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  18.  71
    The Active Inference Approach to Ecological Perception: General Information Dynamics for Natural and Artificial Embodied Cognition.Adam Linson, Andy Clark, Subramanian Ramamoorthy & Karl Friston - 2018 - Frontiers in Robotics and AI 5 (21):1-22.
    The emerging neurocomputational vision of humans as embodied, ecologically embedded, social agents—who shape and are shaped by their environment—offers a golden opportunity to revisit and revise ideas about the physical and information-theoretic underpinnings of life, mind, and consciousness itself. In particular, the active inference framework makes it possible to bridge connections from computational neuroscience and robotics/AI to ecological psychology and phenomenology, revealing common underpinnings and overcoming key limitations. AIF opposes the mechanistic to the reductive, while staying fully grounded in a (...)
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  19.  29
    Regimes of Expectations: An Active Inference Model of Social Conformity and Human Decision Making.Axel Constant, Maxwell J. D. Ramstead, Samuel P. L. Veissière & Karl Friston - 2019 - Frontiers in Psychology 10.
  20. Computational Psychiatry.P. Read Montague, Raymond J. Dolan, Karl J. Friston & Peter Dayan - 2012 - Trends in Cognitive Sciences 16 (1):72-80.
  21.  43
    Extended Active Inference: Constructing Predictive Cognition Beyond Skulls.Axel Constant, Andy Clark, Michael Kirchhoff & Karl J. Friston - forthcoming - Mind and Language.
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  22.  52
    Consciousness, Dreams, and Inference: The Cartesian Theatre Revisited.J. Allan Hobson & Karl J. Friston - 2014 - Journal of Consciousness Studies 21 (1-2):6-32.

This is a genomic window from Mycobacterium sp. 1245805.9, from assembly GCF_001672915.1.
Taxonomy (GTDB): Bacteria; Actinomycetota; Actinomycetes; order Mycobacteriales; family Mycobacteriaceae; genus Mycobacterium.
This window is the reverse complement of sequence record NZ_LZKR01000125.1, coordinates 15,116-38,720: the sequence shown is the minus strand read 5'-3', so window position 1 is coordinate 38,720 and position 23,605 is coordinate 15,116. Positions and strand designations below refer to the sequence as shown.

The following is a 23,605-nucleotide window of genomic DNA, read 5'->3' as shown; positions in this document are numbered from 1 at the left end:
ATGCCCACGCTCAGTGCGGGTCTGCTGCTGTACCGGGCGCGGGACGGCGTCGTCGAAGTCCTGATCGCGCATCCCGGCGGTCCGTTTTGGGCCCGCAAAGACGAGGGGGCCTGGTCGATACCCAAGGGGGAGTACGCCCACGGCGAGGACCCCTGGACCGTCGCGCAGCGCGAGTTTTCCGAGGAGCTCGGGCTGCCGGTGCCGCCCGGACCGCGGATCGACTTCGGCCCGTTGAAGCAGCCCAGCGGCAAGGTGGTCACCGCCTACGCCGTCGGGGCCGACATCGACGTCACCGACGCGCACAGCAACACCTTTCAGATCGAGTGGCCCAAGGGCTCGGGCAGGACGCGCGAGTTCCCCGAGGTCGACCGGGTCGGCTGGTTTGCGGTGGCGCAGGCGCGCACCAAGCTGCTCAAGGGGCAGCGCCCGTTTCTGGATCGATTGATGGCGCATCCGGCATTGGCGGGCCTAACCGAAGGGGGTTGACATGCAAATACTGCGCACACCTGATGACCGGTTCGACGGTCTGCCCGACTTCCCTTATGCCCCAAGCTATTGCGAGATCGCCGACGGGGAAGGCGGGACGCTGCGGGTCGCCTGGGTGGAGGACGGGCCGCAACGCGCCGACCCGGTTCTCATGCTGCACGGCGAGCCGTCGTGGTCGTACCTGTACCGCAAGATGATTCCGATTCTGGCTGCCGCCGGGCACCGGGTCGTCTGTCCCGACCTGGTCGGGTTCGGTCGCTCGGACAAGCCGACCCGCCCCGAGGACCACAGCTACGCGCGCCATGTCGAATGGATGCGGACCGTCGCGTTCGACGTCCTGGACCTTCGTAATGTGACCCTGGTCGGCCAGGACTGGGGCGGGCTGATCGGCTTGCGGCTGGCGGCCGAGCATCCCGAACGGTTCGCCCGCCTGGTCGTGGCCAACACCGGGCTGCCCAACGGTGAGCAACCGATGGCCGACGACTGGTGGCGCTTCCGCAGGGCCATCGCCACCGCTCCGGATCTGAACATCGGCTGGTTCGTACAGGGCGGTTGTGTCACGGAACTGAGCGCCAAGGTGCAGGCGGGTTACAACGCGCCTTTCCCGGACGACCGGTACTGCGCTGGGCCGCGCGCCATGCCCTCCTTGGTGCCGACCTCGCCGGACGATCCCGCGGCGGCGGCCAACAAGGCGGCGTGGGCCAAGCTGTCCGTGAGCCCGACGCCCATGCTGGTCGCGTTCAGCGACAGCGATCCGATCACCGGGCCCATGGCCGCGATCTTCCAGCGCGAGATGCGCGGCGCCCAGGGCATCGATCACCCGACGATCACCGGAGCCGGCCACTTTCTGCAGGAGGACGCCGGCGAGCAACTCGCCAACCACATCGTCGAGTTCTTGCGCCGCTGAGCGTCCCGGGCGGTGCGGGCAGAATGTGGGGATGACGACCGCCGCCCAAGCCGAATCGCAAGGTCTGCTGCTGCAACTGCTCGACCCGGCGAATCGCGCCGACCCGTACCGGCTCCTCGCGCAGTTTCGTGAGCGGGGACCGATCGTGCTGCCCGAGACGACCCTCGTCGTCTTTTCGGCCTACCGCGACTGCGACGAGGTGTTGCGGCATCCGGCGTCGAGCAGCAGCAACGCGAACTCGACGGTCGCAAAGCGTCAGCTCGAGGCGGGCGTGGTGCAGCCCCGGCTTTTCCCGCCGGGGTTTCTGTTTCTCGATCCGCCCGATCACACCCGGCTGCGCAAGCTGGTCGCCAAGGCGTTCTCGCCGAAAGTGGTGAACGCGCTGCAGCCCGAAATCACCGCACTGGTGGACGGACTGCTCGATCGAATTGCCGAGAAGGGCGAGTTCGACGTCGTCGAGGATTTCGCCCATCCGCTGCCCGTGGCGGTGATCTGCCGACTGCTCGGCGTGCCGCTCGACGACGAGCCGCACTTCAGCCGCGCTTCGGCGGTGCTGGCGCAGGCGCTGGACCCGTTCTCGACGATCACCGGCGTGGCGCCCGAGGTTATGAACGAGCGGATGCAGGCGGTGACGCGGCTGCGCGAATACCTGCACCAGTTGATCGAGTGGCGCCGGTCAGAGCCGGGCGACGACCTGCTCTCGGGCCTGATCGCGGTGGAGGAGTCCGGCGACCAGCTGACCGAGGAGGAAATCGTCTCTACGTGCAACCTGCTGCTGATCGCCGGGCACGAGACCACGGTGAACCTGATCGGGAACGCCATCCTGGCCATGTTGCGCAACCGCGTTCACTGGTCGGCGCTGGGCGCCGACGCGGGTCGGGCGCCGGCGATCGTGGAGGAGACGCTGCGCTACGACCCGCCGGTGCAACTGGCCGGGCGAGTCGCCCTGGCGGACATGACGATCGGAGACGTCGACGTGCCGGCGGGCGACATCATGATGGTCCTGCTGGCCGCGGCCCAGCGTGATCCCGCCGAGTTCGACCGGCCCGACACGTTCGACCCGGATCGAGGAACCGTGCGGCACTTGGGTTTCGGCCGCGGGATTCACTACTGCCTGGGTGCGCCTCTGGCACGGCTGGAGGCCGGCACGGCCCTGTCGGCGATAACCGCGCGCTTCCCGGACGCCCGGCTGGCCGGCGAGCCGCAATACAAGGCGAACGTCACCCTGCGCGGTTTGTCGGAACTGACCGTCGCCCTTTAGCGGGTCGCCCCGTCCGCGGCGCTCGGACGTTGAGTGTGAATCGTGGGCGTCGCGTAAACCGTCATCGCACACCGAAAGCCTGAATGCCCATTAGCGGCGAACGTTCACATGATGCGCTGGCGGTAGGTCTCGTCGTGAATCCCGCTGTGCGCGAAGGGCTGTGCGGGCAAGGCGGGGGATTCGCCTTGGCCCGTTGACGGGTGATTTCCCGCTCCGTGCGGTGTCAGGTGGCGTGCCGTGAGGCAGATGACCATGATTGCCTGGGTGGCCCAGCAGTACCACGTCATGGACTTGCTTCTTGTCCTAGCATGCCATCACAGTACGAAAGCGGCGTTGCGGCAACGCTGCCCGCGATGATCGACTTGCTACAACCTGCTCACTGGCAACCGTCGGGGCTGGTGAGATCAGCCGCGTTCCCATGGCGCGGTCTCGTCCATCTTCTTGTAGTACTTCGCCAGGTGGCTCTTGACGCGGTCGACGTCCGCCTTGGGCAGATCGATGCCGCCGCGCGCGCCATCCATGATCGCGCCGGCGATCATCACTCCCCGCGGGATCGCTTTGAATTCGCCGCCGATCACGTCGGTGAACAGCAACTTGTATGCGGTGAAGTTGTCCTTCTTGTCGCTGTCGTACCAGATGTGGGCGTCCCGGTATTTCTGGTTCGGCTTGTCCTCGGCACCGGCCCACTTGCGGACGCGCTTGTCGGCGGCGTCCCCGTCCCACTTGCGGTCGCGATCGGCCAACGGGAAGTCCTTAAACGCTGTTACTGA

This paper considers the Cartesian theatre as a metaphor for the virtual reality models that the brain uses to make inferences about the world. This treatment derives from our attempts to understand dreaming and waking consciousness in terms of free energy minimization. The idea here is that the Cartesian theatre is not observed by an internal audience but furnishes a theatre in which fictive narratives and fantasies can be rehearsed and tested against sensory evidence. We suppose the brain is driven (...)
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  23.  31
    The Anatomy of Choice: Active Inference and Agency.Karl Friston, Philipp Schwartenbeck, Thomas FitzGerald, Michael Moutoussis, Timothy Behrens & Raymond J. Dolan - 2013 - Frontiers in Human Neuroscience 7.
  24.  39
    ‘Seeing the Dark’: Grounding Phenomenal Transparency and Opacity in Precision Estimation for Active Inference.Jakub Limanowski & Karl Friston - 2018 - Frontiers in Psychology 9.
  25.  22
    The Depressed Brain: An Evolutionary Systems Theory.Paul B. Badcock, Christopher G. Davey, Sarah Whittle, Nicholas B. Allen & Karl J. Friston - 2017 - Trends in Cognitive Sciences 21 (3):182-194.
  26.  56
    Active Inference and Free Energy.Karl Friston - 2013 - Behavioral and Brain Sciences 36 (3):212-213.
    Why do brains have so many connections? The principles exposed by Andy Clark provide answers to questions like this by appealing to the notion that brains distil causal regularities in the sensorium and embody them in models of their world. For example, connections embody the fact that causes have particular consequences. This commentary considers the imperatives for this form of embodiment.
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  27.  13
    A World Unto Itself: Human Communication as Active Inference.Jared Vasil, Paul B. Badcock, Axel Constant, Karl Friston & Maxwell J. D. Ramstead - 2020 - Frontiers in Psychology 11.
  28.  35
    The Projective Consciousness Model and Phenomenal Selfhood.Kenneth Williford, Daniel Bennequin, Karl Friston & David Rudrauf - 2018 - Frontiers in Psychology 9.
  29.  12
    Attenuating Oneself.Jakub Limanowski & Karl Friston - 2020 - Philosophy and the Mind Sciences 1 (I):1-16.
    In this paper, we address reports of “selfless” experiences from the perspective of active inference and predictive processing. Our argument builds upon grounding self-modelling in active inference as action planning and precision control within deep generative models – thus establishing a link between computational mechanisms and phenomenal selfhood. We propose that “selfless” experiences can be interpreted as cases in which normally congruent processes of computational and phenomenal self-modelling diverge in an otherwise conscious system. We discuss two potential mechanisms – within (...)